Poll: what aspect of Mifid II concerns you the most?

Author: Gemma Varriale | Published: 24 Feb 2014
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Market participants reveal their key concerns with European policymakers’ latest attempt to harmonise and regulate cross-border trading

After three years of politically fraught deliberation, the second version of the Markets in Financial Instruments Directive (Mifid II) has been announced. The ultimate agreement marked the biggest shake-up of Europe's securities markets since the 2007 global financial crisis.

Mifid II was approved 'in principle' at a meeting between the European Parliament, European Commission (EC), and Council of the EU on January 14. The rules are intended to address the market fragmentation caused by the original Mifid directive, shine regulatory light on the over-the-counter (OTC) derivatives markets, and curb high-frequency trading.

What aspect of Mifid II concerns you the most?
Michel Barnier, the EU's internal commissioner, hailed the rules as a key step towards establishing a safer and more responsible financial system, and restoring investor confidence in the wake of the financial crisis.

But the final package has caused rumblings of discontent from some market participants, who are quick to point out a litany of problems ranging from the legislation's timing, to how it will impact a number of European cities' status as global finance hubs.

Taking that as its theme, IFLR polled the market on what aspect of the complex reform package is causing the most concern.

Gaining 28% of the vote, the majority of respondents cited transparency provisions as their biggest headache. According to Morrison & Foerster partner Peter Green, the impact of this issue on liquidity and cost to investors is a key concern.

"Mifid II represents a significant change in the regulatory approach," he said. "The increased transparency provisions, in conjunction with the increased scope of market infrastructure subject to regulation, will have a significant effect on the market."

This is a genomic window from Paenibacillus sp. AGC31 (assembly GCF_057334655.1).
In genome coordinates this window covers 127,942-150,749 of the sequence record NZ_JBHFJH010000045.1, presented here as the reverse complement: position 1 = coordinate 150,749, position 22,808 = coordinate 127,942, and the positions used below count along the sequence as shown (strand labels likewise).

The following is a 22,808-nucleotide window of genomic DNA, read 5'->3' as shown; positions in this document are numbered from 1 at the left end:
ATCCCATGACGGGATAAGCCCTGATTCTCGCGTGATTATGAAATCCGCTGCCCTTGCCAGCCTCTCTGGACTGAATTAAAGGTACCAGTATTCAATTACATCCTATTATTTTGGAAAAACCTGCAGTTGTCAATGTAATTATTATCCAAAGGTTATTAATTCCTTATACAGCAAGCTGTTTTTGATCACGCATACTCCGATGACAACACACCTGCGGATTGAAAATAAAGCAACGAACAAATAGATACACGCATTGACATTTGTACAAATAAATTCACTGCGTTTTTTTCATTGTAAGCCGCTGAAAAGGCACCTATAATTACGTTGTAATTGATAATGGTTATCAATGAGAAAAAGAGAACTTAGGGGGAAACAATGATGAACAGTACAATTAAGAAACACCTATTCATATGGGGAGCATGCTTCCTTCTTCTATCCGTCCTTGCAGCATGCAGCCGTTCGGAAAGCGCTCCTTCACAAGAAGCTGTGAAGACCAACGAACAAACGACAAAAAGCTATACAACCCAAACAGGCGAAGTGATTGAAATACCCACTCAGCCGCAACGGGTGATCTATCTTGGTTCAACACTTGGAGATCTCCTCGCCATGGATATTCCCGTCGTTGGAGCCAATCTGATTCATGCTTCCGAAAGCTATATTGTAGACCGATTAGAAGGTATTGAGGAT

"We could see the liquidity of certain products significantly reduced as a result of these provisions," Green added.

John Serocold, the International Capital Market Association's (ICMA) head of secondary markets, also cited the transparency provisions as a key concern. "An important issue for the ICMA is how cross-border capital markets are going to be affected by pre- and post-trade transparency," he said. "What we still don't know is where the levels are going to be set for dealers to commit to the market pre-trade."

"The EC could say that nowhere is equivalent because nowhere does it exactly like us"

Because liquidity varies over time, Serocold noted the need for a sensible regime, both pre- and post-trade, that adjusts to such changes.

According to Serocold, given the amount of system change that Europe's securities market will have to digest over the coming years, it's key that the programme provides legal certainty in good time to allow for technological development and implementation.

Of the 11% of respondents who voted for a factor not included on IFLR's list of answers, many noted the problems caused by third country rules.

Under Mifid II, non-EU firms providing investment services or activities to professional investors will be subject to an equivalence regime. "They will have the benefit of being able to passport their services across the EU, but only if the European Commission deems their jurisdiction equivalent," said Green.

According to Serocold, the rules risk politicising the whole market access issue: "The EC could say that nowhere is equivalent because nowhere does it exactly like us."

Moreover, Green noted that many services are provided by entities outside of the traditional US–Asia rubric, such as the Middle East. "It is unclear when, and if, the EU will be in a position to determine equivalence in relation to many important jurisdictions, including some in the Middle East," he said. "This could have an adverse effect on competition."

Jeremy Jennings-Mares of Morrison & Foerster agreed with concerns over third countries. "The rules are tight for non EU firms trying to operate in Europe and this could result in some tit for tat legislation" he said.

The ability of regulators to understand and analyse complex algorithms attracted just six percent of the vote, proving to be the aspect the market was least concerned about. But one anonymous source conceded that regulators would need to be well equipped to understand the purpose and effect of the advanced technology.

Twenty-two percent of respondents chose caps to off-exchange trading, with the remaining 33% highlighting the new definition of 'financial instrument' as their biggest concerns.

"There's a huge amount of work to be done, and there's a huge spend," said Serocold on Europe's final reform package. "All that work has got to be done while carrying on with business as usual."


IFLR publishes its monthly poll question on its homepage and Linkedin group page. Throughout the month, IFLR's editorial team gather the responses and interview selected respondents.

Don't forget to look out for our poll next month at www.iflr.com and iflr.com/LinkedIn